Broadgate up for grabs as British Land rules out bid

 

British Land boss Chris Grigg today ruled out a swoop to buy back the 50% stake in Broadgate, the City’s biggest office estate, it sold near the bottom of the market to Blackstone three years ago.

The property giant sold the share in the £3 billion development around Liverpool Street station to the fund manager in 2009 to help shore up its balance sheet in the wake of the financial crisis and collapsing property values.

But Blackstone has confirmed that it is looking to take the profit from its share in the estate, which boasts investment bank UBS and broker Icap among its major City tenants.

Grigg said: “There were good reasons why we took ourselves down to 50%. It was about giving us strategic room to invest in the West End developments.

“We would not typically expect to buy it back, although we expect there will be plenty of interest. It would be a big deal (for us) and for me it’s more to do with maintaining a strategically balanced portfolio.”

He said likely buyers would be from among the major sovereign wealth funds and pension funds scouring for assets in the London property market. “These are huge funds with a long-term view,” he added.

Under the deal in 2009, Blackstone paid £77 million for the 50% stake in Broadgate and took on £987 million of debt, but its equity stake jumped in value to more than £500 million last year and is now thought to be closer to £800 million.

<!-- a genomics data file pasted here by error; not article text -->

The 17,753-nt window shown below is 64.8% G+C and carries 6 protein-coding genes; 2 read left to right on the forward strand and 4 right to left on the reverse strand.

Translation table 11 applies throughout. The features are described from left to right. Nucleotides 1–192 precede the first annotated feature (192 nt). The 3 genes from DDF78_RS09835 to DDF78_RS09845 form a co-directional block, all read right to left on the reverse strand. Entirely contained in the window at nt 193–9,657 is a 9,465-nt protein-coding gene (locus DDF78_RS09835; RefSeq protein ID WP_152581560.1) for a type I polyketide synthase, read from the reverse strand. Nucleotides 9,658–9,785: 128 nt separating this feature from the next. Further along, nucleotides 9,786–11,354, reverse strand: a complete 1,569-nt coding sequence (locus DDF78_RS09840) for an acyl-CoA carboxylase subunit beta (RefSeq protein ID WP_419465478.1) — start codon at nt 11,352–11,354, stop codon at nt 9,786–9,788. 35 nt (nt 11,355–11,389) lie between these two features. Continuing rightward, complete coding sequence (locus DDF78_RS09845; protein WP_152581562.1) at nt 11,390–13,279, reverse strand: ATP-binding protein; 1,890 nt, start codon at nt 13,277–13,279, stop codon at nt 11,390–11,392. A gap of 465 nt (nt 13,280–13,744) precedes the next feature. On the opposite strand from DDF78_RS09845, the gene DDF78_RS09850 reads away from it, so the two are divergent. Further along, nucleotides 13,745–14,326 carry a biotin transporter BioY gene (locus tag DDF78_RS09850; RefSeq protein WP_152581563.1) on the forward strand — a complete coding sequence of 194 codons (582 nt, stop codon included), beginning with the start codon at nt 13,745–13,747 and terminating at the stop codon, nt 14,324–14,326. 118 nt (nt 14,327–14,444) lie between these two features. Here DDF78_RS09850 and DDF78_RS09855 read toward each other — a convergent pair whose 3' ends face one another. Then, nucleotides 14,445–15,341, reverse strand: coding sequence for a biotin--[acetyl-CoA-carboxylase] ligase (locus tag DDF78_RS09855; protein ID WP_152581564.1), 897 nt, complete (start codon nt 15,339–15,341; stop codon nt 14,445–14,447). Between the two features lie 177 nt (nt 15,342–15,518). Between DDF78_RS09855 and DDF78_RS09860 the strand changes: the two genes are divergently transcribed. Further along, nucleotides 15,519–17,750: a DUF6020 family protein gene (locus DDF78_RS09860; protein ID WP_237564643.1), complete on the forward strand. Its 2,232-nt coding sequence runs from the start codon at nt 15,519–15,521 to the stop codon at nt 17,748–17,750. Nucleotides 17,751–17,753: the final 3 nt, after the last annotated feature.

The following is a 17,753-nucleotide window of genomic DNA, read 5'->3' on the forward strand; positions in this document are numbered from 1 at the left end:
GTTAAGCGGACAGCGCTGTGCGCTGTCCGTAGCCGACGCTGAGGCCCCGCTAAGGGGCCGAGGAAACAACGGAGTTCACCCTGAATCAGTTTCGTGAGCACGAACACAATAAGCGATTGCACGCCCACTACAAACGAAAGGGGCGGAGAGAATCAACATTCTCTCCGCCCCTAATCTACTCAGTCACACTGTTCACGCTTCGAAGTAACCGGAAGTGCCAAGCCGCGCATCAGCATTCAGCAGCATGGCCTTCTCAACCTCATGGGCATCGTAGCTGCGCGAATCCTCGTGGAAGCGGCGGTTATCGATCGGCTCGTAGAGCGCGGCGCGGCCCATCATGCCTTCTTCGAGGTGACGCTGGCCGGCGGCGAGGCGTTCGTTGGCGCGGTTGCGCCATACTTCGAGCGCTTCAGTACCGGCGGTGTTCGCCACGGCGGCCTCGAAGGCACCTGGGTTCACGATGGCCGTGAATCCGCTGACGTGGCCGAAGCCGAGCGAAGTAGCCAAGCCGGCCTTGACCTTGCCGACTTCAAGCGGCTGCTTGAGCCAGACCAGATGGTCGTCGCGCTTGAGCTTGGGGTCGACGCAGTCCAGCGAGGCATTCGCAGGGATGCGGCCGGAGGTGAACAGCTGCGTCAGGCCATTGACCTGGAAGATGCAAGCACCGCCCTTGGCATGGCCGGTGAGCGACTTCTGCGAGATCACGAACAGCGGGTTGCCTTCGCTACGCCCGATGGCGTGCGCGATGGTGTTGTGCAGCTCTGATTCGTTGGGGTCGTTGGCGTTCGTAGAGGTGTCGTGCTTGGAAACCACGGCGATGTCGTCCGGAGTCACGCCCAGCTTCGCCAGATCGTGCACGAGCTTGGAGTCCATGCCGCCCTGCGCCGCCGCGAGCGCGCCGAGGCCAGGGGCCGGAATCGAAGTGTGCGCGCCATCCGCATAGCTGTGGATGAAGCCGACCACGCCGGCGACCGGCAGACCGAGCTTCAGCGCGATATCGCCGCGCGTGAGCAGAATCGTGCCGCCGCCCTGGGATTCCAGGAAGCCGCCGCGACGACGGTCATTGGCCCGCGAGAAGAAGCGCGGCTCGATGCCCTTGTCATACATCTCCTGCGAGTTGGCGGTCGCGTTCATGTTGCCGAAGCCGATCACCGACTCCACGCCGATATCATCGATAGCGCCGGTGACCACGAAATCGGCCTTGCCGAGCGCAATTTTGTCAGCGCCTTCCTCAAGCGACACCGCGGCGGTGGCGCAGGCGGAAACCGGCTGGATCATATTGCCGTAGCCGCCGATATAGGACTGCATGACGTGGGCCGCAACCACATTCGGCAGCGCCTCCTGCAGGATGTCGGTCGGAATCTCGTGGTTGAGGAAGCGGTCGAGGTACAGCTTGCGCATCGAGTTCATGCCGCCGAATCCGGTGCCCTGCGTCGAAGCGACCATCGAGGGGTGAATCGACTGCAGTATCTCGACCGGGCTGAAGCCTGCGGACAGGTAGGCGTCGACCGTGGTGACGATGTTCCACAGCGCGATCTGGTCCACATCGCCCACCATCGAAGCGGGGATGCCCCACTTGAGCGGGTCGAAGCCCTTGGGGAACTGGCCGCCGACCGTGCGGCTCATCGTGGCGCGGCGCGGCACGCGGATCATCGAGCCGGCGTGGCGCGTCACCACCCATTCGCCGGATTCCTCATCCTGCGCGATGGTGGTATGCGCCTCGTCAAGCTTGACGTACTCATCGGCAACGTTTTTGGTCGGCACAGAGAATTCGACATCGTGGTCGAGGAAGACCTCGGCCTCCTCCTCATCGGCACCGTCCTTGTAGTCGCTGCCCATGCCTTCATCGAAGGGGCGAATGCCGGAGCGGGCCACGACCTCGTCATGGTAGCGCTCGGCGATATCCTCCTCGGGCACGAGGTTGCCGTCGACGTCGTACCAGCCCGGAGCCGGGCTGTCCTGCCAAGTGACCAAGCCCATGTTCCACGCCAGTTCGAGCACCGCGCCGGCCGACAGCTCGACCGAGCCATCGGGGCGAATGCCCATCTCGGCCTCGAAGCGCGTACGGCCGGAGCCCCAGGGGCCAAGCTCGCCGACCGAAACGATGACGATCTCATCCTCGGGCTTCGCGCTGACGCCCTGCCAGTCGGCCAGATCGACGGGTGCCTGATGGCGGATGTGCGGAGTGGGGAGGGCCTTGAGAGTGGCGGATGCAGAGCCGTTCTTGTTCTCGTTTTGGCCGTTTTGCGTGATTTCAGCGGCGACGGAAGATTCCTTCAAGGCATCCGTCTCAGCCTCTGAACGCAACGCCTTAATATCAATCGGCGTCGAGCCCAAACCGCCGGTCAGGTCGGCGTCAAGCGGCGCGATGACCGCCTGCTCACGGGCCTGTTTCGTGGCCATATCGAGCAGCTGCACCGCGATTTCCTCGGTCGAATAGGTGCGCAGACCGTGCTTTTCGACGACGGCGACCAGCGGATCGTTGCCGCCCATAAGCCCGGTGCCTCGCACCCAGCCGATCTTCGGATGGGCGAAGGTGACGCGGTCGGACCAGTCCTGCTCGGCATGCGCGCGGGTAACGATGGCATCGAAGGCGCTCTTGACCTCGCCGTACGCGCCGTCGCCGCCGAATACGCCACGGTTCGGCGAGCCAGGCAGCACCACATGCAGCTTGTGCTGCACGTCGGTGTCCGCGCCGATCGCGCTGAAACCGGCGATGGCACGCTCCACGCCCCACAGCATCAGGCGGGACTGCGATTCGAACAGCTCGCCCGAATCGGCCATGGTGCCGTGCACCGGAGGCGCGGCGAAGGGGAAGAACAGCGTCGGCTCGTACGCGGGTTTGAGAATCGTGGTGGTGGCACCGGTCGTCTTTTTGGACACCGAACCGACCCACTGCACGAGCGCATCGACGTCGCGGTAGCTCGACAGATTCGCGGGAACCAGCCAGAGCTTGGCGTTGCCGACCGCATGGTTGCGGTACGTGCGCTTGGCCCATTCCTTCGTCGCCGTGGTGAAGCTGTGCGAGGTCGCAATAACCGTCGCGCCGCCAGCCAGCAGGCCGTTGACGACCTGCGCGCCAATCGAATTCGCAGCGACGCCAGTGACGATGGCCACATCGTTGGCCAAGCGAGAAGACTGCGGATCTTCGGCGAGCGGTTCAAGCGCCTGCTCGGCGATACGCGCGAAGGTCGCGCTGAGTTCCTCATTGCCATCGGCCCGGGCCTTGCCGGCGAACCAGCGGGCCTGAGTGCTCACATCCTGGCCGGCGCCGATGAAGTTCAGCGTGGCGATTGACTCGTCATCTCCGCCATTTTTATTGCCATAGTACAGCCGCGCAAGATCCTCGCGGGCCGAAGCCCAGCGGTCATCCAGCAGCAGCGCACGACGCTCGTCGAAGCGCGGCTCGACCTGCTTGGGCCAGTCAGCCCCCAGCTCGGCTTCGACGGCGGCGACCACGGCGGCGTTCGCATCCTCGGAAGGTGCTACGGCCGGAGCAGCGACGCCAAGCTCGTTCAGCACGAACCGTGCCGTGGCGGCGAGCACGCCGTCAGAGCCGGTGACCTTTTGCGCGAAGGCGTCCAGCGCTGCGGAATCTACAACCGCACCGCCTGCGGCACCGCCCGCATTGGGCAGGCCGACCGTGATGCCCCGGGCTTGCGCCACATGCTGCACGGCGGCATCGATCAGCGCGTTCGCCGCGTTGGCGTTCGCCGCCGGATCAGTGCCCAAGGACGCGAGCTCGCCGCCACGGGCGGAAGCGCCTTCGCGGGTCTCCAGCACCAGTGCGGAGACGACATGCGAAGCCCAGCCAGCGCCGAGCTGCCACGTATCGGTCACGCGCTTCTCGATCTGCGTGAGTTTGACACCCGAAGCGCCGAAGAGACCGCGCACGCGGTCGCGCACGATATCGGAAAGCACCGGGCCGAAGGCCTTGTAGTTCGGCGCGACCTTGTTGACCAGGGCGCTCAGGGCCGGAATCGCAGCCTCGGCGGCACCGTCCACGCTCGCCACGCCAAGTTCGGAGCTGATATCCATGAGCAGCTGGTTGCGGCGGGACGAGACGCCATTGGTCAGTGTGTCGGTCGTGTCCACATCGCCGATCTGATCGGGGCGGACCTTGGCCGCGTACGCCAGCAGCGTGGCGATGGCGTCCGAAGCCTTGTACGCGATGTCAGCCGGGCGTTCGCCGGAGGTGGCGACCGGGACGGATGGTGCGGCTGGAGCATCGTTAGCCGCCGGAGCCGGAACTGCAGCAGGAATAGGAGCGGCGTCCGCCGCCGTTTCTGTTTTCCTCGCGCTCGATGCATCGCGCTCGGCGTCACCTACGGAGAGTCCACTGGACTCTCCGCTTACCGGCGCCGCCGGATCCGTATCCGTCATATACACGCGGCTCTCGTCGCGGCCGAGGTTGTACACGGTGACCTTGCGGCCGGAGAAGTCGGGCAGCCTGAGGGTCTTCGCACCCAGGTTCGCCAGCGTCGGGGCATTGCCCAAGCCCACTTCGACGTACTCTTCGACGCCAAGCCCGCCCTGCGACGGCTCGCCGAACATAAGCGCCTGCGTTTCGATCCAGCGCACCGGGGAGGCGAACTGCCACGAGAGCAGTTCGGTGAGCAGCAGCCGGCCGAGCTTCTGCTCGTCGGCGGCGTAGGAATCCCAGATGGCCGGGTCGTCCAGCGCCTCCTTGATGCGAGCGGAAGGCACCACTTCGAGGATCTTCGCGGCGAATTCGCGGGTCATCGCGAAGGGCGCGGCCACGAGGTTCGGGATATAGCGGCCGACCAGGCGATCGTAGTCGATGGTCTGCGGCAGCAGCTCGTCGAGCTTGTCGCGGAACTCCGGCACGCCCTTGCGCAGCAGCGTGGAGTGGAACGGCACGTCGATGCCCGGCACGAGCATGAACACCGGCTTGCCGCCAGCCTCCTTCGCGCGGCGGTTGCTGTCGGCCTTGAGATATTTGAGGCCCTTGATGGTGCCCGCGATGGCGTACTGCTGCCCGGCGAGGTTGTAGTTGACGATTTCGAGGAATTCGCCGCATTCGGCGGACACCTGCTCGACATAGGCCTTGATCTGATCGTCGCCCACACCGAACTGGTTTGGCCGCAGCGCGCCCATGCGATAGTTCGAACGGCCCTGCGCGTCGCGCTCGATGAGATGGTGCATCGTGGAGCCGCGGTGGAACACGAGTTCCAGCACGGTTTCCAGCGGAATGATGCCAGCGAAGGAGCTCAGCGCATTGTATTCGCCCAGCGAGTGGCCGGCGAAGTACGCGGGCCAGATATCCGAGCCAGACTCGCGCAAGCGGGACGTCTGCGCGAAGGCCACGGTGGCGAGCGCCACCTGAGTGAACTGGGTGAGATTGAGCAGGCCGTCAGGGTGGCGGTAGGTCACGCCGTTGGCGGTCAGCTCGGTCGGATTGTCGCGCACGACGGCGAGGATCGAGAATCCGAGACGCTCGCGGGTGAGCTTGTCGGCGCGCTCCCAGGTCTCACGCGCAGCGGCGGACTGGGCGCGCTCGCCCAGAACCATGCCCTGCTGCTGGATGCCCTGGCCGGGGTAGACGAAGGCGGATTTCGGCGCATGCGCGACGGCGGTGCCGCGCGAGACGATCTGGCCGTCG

The scheme, which opened in 1991, now includes 16 separate buildings covering four million sq ft and should be boosted in 2018 with the arrival of Crossrail. British Land had to win a protracted battle with English Heritage to press ahead with the £340 million 5 Broadgate redevelopment last year.

Despite “tough” conditions, the group’s overall UK occupancy levels remain high at 97.7%.

The firm also reported strong interest in its development pipeline in the City, including its Cheesegrater skyscraper, which is 50% pre-let. British Land shrugged off the pain on the high street with more than 98% of its retail space occupied despite the collapse of retailers like HMV and Jessops. Its new retail lettings were made an impressive 13% ahead of estimated rental values over the past three months.

Panmure Gordon’s Mark Hughes said: “The company is well positioned given the current economic climate. Its stable portfolio and predictable income stream should continue to deliver outperformance.”

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